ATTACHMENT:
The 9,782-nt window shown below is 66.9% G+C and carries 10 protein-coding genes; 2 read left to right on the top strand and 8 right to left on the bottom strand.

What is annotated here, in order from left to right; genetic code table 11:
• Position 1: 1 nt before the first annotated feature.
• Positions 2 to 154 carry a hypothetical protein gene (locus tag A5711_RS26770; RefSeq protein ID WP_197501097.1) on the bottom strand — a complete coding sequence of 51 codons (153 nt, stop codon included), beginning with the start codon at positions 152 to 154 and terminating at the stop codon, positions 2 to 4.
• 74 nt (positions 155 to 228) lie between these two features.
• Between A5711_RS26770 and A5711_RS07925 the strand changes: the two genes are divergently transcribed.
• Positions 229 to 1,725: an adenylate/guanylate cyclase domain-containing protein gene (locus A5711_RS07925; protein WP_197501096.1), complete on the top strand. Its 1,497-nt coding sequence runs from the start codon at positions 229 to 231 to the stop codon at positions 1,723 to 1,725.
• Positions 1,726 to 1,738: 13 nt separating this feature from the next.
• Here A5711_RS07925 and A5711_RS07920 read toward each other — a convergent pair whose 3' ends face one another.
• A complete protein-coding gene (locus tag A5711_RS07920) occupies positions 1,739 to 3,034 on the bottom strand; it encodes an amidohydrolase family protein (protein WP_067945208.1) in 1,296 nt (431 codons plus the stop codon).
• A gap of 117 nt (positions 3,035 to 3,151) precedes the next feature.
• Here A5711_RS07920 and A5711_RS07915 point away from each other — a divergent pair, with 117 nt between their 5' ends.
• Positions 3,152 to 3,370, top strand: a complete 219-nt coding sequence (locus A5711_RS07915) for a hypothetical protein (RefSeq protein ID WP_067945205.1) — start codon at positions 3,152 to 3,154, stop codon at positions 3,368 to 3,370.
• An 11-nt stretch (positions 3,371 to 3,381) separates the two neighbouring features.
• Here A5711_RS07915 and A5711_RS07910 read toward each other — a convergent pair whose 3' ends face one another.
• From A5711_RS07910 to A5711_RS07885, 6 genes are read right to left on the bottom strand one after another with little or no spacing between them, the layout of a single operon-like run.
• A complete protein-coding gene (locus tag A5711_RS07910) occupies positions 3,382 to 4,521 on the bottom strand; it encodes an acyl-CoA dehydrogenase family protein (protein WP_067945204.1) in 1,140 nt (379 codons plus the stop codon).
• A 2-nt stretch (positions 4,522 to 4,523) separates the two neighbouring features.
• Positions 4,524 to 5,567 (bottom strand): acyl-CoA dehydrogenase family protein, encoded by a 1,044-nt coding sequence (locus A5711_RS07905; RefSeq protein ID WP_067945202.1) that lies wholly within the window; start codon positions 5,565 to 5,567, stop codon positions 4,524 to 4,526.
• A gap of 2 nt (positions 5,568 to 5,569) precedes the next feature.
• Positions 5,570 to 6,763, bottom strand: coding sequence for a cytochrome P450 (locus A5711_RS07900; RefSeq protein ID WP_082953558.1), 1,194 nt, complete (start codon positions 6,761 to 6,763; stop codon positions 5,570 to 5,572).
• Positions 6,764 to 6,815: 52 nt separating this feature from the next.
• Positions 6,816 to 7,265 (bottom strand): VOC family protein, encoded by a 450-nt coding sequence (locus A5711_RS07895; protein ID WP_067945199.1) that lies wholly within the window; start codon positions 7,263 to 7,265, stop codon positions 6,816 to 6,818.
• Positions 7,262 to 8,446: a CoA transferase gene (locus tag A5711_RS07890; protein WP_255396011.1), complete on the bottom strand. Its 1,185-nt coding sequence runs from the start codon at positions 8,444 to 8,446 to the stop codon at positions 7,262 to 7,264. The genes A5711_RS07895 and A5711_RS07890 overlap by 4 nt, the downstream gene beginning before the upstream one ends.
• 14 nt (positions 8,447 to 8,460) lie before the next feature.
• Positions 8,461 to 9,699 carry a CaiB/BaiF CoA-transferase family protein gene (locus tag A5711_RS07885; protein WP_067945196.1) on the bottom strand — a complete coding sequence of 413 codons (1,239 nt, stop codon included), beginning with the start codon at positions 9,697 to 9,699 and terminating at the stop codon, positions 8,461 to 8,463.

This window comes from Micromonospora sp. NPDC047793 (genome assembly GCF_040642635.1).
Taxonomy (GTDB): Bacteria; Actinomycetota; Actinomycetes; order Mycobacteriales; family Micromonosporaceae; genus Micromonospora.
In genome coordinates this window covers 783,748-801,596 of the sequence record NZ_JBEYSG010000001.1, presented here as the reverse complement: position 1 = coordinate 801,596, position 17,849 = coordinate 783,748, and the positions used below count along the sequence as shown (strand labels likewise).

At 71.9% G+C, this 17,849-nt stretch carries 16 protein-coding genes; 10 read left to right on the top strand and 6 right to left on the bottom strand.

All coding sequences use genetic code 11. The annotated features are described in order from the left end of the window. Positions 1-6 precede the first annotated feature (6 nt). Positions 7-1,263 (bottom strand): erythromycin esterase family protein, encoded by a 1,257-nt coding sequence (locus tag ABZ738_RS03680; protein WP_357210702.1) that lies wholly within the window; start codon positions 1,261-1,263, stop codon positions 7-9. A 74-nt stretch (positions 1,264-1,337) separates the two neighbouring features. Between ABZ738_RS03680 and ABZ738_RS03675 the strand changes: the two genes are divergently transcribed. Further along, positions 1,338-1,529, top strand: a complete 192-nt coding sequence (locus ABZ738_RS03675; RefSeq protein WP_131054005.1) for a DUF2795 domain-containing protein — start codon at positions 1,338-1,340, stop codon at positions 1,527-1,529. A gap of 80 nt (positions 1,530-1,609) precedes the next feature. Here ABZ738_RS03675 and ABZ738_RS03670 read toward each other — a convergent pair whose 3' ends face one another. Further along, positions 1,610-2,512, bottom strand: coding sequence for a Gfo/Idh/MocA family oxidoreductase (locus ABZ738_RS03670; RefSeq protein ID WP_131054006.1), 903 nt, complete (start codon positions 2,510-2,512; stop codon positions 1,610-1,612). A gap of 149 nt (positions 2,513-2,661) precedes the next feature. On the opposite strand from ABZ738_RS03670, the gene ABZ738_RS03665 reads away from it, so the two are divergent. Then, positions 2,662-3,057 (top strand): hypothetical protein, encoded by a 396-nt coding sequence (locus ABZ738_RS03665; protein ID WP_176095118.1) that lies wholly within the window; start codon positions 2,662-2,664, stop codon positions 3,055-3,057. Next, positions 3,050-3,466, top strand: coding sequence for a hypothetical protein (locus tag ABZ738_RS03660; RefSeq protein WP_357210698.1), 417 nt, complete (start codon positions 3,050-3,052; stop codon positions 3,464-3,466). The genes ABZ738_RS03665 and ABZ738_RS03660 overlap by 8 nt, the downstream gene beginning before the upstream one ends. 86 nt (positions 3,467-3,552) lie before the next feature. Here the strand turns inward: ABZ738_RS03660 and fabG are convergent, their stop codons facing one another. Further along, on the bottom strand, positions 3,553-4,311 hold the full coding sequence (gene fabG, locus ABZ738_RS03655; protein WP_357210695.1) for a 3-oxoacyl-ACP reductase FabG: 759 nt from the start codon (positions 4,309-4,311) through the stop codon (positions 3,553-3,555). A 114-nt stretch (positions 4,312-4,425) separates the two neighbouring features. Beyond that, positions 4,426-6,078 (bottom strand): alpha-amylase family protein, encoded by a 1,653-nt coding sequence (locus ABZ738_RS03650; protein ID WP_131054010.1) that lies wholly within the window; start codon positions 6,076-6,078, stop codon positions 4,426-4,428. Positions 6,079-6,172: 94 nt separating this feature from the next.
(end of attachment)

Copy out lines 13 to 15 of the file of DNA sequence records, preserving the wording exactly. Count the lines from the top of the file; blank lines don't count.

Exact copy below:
• Positions 3,152 to 3,370, top strand: a complete 219-nt coding sequence (locus A5711_RS07915) for a hypothetical protein (RefSeq protein ID WP_067945205.1) — start codon at positions 3,152 to 3,154, stop codon at positions 3,368 to 3,370.
• An 11-nt stretch (positions 3,371 to 3,381) separates the two neighbouring features.
• Here A5711_RS07915 and A5711_RS07910 read toward each other — a convergent pair whose 3' ends face one another.